For top private jet charter brokers, who are speaking to customers, but then having to call back to the office or whip out laptops to actually get things rolling, Tuvoli envisions them being able to do everything from their phone.
There are no costs for operators to have their aircraft on the site or brokers to use the system, although there will be some type of transaction fee, which Johnson described as less than 1%.
Johnson says there are slightly under 4,000 private jets from just over 500 Part 135 operators in the U.S. it eventually hopes will be part of the live inventory. That list includes operators with at least one jet and excludes helicopters, air ambulances, and cargo companies that are also Part 135.
The platform provides the ability to add features and customization, including apps designed by third parties. A future example could be a streamlined carbon-offset option.
Several private jet charter brokers say they are intrigued to learn more about Tuvoli.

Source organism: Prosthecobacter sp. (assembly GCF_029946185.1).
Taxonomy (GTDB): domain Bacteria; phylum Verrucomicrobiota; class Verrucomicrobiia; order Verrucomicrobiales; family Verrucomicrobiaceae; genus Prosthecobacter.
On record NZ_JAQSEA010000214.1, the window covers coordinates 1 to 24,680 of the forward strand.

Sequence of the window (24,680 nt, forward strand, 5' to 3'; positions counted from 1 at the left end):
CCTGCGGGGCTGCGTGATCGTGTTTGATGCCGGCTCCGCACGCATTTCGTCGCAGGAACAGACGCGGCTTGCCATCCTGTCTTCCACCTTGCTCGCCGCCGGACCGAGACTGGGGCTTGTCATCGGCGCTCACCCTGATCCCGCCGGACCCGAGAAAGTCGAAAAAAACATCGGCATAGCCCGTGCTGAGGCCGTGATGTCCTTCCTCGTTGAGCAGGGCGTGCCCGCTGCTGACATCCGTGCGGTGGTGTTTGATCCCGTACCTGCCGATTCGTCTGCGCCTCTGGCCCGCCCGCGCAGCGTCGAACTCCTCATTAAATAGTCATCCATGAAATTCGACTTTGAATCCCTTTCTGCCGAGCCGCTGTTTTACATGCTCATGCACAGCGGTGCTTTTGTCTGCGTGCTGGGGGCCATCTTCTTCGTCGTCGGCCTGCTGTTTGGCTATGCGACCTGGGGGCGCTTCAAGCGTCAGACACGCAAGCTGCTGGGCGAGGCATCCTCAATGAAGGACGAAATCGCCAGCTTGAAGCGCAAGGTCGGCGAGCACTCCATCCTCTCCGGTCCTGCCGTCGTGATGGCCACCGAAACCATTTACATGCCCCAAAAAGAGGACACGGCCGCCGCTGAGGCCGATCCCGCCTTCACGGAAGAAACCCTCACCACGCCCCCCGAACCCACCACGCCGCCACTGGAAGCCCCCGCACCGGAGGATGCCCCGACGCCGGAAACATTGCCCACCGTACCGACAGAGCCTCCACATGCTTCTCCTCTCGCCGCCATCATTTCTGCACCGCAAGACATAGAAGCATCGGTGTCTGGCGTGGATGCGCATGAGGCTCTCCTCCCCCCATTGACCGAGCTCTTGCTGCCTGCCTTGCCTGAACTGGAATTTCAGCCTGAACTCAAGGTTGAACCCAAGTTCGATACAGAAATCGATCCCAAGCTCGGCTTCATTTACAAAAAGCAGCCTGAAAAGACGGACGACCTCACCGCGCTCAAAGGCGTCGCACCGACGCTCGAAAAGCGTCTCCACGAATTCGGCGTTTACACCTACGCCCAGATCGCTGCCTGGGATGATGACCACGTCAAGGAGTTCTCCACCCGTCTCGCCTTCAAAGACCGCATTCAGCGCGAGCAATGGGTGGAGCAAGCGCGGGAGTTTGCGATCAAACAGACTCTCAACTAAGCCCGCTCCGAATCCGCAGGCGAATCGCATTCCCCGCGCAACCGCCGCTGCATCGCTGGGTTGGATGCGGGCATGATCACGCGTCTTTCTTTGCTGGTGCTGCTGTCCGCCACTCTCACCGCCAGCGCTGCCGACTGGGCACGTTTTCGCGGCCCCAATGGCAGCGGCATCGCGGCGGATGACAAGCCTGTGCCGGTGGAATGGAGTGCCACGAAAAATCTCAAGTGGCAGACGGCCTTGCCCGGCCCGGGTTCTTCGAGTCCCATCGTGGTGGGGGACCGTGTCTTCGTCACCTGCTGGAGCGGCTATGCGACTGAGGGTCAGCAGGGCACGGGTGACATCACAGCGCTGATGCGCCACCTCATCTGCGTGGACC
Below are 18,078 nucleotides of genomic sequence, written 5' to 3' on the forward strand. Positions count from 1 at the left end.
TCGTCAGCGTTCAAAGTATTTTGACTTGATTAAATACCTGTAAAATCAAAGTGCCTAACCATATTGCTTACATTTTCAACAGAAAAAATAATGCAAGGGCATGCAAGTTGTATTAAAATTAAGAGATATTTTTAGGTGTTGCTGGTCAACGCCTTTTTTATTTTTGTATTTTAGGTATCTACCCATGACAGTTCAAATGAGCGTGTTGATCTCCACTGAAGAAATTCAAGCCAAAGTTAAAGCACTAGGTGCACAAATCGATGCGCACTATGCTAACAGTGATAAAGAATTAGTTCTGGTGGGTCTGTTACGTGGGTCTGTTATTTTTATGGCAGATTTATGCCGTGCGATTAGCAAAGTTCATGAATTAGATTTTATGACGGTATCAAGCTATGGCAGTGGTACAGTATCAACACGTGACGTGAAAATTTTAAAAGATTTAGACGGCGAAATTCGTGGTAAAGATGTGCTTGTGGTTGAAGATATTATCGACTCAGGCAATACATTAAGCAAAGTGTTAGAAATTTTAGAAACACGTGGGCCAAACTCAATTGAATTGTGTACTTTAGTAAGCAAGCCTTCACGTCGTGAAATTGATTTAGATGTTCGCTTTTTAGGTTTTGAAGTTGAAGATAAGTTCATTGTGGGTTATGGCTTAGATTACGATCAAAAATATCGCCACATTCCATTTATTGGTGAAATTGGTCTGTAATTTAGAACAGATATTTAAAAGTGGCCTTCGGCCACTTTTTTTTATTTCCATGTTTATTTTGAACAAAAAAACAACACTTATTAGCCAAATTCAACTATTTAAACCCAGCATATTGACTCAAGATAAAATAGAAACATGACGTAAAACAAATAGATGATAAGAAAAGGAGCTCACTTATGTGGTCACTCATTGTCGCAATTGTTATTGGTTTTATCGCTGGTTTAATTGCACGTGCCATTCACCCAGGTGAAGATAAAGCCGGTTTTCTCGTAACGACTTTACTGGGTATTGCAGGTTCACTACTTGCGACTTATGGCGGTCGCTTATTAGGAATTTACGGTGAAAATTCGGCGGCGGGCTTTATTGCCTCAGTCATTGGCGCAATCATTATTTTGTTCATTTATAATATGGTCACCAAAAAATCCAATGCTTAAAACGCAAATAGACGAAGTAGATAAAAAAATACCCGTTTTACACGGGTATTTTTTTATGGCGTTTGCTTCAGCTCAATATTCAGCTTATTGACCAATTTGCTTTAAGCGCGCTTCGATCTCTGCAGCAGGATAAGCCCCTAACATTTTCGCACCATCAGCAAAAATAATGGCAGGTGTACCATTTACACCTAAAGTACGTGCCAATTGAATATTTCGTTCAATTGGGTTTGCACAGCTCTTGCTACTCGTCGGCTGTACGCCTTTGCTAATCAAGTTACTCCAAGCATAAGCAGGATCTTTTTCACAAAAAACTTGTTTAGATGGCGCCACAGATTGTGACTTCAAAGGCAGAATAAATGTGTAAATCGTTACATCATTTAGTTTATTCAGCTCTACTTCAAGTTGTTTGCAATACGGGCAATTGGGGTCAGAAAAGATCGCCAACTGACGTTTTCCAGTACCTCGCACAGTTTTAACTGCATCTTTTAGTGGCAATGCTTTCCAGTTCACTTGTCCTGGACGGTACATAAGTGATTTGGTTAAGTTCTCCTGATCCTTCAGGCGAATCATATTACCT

Peter Maestrales, CEO of Airstream Jets, which sells both jet cards and on-demand charter, says he likes the airport finder function, and while there are other payment functions designed for the charter market, he has yet to find one that meets his needs.
Having a comprehensive inventory of aircraft will be the key. In recent years smaller operators have been dropping off Avinode, one of the main platforms brokers use to source available aircraft, Maestrales says.
That means more time spent using additional platforms such as FlyEasy, Air Mail, and Air Charter Guide to source aircraft. Additionally, he will flight track tail numbers that recently arrived at an airport where he has a customer who needs a plane and even calls FBOs to find out about available airplanes.
“The smaller operators don’t necessarily update where their airplanes are, particularly on multiple platforms,” Maestrales says.
Andrew Flaxman, operations director for ExpertJet says if the system has the ability for operator and broker to confirm who pays for additional charges, for example, having to circle for 30 minutes, deicing and Wifi, it would be valuable so there are no after the fact misunderstandings. He says anything that saves time and streamlines workflow is worth a look.